Negotiating cyber security, surveillance and hate speech: Keynote speech by Prof. KS Park – #SAFoE

by Richa Kaul Padte

This blog post is third in a series of ten blog posts to report on the 'Third South Asian Meeting on the Internet and Freedom of Expression' recently concluded in Dhaka, Bangladesh.

When it comes to hate speech, the incitement to harm comes from the underlying power structures of the society in which the speech is said and heard. – KS Park

Keynote speaker KS Park, Executive Director at the PSPD Public Interest Law Centre in Korea and Professor, Korea University Law School, framed country perspectives on cyber security and surveillance through a global and rights-based approach to the issue.

Prof. KS Park

Prof. KS Park, Korea University Law School

When considering measures of security and surveillance, it is perhaps pertinent to ask, security from what, and surveillance to prevent what?’ Park goes on to explain that in a democratic country the elected state is meant to represent the people; however, this does not mean that all measures of surveillance are acceptable or in the people’s interests’. There must be a limit to what even a democratically elected state can do, and therefore the principles of human rights become essential to providing a framework for state and society to interact. These are the values that should be fiercely defended even if our democratically elected leaders think they should be dispensed in the name of security’, surveillance, or protection.

Park draws attention to the history of human rights in the context of 1948, when following Hitler’s democratic rise to the power and the subsequent atrocities of the Holocaust, it became essential to define something that could not be destroyed by majoritarian agreement. Applying this to virtual spaces, Park says, we cannot [just] blame surveillance and security measures themselves – they are natural defences to cyber crimes. But those measures should be designed in a way [that is] consistent with human rights. [What we need is] a rights-based approach.’ The fundamental human rights of privacy, free speech, and the appropriate punishment of hate speech must be adhered to at all times, to thus provide the framework with which to create legal and extra-legal responses that put individuals at the heart of the conversation. In order to effectively implement this, Park once again asks the meeting to return to a discussion around hate speech itself, and how it may be globally defined.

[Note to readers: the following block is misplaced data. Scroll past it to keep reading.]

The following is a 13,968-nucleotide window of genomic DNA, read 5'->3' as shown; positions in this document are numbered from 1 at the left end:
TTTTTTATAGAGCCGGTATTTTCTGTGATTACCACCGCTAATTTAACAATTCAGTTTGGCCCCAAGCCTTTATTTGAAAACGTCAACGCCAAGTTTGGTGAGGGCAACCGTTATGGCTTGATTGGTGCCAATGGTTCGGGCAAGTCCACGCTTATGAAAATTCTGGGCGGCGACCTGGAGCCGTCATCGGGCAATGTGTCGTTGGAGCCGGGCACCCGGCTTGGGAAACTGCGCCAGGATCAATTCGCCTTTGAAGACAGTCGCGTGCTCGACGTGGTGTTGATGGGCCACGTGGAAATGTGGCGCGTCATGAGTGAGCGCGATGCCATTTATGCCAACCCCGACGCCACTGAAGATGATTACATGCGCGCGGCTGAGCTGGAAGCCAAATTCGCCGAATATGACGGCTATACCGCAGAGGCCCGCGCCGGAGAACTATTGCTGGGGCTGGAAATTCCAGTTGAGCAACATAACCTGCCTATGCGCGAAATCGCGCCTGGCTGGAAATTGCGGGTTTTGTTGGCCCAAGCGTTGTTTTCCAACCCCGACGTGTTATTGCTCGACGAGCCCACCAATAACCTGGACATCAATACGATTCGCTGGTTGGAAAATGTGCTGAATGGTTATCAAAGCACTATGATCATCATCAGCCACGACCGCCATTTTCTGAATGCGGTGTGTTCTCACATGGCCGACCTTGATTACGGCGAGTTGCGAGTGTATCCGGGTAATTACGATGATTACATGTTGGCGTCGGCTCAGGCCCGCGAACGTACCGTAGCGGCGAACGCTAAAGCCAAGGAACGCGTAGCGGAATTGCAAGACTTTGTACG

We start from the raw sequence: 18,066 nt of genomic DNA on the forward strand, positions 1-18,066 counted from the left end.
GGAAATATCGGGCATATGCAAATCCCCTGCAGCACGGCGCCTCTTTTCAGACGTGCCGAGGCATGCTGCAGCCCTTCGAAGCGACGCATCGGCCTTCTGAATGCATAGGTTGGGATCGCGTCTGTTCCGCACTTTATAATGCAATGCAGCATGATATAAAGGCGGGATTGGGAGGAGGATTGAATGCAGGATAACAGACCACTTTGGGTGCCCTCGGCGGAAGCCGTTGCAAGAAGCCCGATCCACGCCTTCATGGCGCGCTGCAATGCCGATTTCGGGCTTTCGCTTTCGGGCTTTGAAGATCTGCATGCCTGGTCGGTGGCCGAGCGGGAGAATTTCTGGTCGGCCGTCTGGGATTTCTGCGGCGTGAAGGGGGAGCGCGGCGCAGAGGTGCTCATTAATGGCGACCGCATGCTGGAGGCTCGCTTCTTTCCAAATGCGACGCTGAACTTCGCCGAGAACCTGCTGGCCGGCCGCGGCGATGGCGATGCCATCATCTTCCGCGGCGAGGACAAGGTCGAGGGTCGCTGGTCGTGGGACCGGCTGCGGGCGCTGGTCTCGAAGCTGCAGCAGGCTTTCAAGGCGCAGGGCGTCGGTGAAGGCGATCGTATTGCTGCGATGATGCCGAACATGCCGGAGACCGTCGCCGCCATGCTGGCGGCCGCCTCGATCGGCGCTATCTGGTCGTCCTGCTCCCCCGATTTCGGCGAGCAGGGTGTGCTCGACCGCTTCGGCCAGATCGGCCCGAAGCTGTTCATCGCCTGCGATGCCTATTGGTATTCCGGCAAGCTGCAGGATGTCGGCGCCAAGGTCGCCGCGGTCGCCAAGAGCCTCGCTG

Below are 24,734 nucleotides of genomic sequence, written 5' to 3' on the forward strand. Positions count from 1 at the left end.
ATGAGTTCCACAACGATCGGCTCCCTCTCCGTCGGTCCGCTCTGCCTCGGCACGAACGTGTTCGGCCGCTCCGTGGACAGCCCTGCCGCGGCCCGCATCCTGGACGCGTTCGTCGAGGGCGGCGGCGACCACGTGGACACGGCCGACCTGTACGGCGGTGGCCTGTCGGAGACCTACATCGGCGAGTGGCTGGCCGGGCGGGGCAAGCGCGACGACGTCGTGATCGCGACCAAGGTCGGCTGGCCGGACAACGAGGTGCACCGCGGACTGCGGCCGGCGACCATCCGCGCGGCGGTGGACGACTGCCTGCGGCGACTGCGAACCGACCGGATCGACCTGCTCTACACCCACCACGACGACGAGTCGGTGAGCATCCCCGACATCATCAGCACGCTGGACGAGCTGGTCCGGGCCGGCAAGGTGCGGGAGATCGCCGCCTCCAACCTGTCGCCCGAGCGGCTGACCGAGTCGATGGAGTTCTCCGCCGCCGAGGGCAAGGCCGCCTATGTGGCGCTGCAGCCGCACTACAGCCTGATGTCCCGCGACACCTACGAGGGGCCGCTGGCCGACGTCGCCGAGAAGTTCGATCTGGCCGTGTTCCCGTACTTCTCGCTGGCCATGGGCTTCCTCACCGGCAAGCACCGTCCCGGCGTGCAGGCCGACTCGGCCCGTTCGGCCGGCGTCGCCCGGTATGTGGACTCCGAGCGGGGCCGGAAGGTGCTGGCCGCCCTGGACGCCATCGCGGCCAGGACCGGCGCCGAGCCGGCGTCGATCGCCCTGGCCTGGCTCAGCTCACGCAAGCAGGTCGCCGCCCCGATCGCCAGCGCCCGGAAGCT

The UN Human Rights Counsel provides guiding principles on the ICCPR (International Covenant on Civil and Political Rights) from which a clearer understanding of the notion of hate speech and free speech through a rights-based perspective can be derived. Park advocates that in order to make hate speech law consistent with human rights, it has to be an anti discrimination law. Discrimination laws already ban discrimination, but as an extension to those laws, they can also ban incitement to that discrimination. This is how a hate speech law should be structured.’ The inclusion of discrimination into an understanding of hate speech is also effective in making the distinction between hate speech and counter speech, as well as taking into account the power structures that exist between majority and minority groups within a society.

Park provides pertinent examples in order to illustrate this point. For example, he says, If Jews during the Holocaust said speech that incited hatred against the Nazis or Aryan people, it doesn’t count as hate speech, because there was no real and present danger.’ Counter speech presents no potential of violence, particularly as it plays out within unequal power relations between a ruling majority a country’s minority groups. In another example relevant to today’s context of rising Islamaphobia in the Western world, Park compares the burning of the Qu’ran in the United States as compared to the burning of the Qu’ran in the Middle East. In the former instance, it is the minority being attacked, whereas in the latter, it is the ruling majority. Therefore, the same speech or action may or may not constitute incitement to harm – and by extension be classified as hate speech – in different contexts of varying power relations.

It is through placing a high value and imperative on human rights to provide a framework – for both cyber security and surveillance as well as an understanding of hate speech – that conversations around and measures to foster the freedom of speech and expression can be truly effective on both a national and global scale.